For May, it’s not just an important piece of New York’s history and how many towns, villages, and cities came to be — it’s a major tourist attraction and driving force in the community.

“The canal is the connector and the focal point of Upstate New York,” May said. “I’m thrilled that Reimagine the Canal has gotten creative and is doing this staycation program and bringing people to the canal.”

Treglia echoed this sentiment, saying “This national historic site is dedicated to connecting the past with the present.”

He continued, saying New York state has faced a spring no one could have ever imagined and was grateful the museum could have visitors and help them connect with New York’s heritage.

“These challenges have encouraged institutions like ours to get creative in fulfilling our missions,” Treglia said. “The Chittenango Landing Canal Boat Museum is proud to be a part of this program, and we’re committed to promoting the canal’s importance.”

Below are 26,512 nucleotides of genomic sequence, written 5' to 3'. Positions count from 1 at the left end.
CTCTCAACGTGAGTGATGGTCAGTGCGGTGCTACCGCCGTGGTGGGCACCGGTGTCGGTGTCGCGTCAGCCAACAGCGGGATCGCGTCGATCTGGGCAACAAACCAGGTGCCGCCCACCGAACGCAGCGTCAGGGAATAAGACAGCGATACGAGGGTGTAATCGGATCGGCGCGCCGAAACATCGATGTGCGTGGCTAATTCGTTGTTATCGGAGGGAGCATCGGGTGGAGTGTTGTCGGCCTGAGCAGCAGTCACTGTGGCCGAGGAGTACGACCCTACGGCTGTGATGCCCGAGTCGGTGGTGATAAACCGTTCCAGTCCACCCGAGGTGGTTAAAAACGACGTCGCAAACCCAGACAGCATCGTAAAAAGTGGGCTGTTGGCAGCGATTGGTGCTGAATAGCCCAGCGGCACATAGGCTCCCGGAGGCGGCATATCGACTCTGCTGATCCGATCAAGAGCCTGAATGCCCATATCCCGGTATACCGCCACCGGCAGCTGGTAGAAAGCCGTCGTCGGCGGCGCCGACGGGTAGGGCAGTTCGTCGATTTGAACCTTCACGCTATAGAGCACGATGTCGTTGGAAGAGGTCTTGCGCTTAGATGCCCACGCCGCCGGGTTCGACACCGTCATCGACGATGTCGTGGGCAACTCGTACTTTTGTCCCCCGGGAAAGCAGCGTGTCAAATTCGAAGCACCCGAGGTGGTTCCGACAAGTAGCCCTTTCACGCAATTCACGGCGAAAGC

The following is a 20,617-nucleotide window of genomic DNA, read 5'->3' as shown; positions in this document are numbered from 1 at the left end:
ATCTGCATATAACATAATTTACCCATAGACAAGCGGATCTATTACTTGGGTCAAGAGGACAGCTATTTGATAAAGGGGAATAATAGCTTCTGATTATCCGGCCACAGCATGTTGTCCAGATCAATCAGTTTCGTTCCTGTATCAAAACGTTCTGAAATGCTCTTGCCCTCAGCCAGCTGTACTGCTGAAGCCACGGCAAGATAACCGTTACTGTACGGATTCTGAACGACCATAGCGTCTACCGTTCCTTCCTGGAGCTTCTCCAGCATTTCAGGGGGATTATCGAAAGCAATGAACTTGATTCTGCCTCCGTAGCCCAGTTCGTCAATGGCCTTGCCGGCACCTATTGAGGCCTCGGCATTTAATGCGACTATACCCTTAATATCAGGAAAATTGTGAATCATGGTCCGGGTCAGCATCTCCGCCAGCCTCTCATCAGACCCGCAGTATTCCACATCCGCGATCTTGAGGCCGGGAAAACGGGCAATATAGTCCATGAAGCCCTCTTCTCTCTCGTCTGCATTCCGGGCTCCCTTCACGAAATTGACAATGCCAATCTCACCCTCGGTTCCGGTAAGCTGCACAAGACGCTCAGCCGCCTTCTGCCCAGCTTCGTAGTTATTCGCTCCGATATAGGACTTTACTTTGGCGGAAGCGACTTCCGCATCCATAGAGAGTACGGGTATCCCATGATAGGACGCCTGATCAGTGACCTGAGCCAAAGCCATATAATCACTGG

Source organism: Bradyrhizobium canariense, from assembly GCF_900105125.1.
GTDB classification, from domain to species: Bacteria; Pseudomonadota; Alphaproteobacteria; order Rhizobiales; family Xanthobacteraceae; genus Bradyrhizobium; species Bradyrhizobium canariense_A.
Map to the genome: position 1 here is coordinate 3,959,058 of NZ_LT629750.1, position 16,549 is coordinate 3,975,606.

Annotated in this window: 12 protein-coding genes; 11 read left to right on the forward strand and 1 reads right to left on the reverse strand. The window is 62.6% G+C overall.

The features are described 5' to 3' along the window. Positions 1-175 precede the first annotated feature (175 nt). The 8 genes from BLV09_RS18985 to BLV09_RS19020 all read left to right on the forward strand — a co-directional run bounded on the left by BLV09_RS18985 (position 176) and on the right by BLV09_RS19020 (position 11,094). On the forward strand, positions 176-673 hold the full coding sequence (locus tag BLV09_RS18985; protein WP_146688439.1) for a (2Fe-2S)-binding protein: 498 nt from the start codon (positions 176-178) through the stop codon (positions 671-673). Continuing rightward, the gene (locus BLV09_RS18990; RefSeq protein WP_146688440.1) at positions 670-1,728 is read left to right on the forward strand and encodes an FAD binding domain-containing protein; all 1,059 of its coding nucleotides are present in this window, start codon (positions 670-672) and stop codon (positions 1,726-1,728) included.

And in the face of COVID-19, Hochul encouraged people to remain strong.

“This pandemic has been horrific for the people of our state. We were the hardest hit,” Hochul said. “And Gov. Andrew Cuomo has done nothing short of a magnificent job shepherding this state into better times. That infection rate has been driven from the highest in the nation to the lowers. That sends a message that regardless of where you go in the state of New York, it’s safe to do so.”

Even so, Hochul asked for residents to continue wearing masks and practicing social distancing.

On this topic, Hochul commended Chittenango Mayor Elizabeth Bough Martin for standing up for and defending the employees of The North Pole Ice Cream Shop in Chittenango.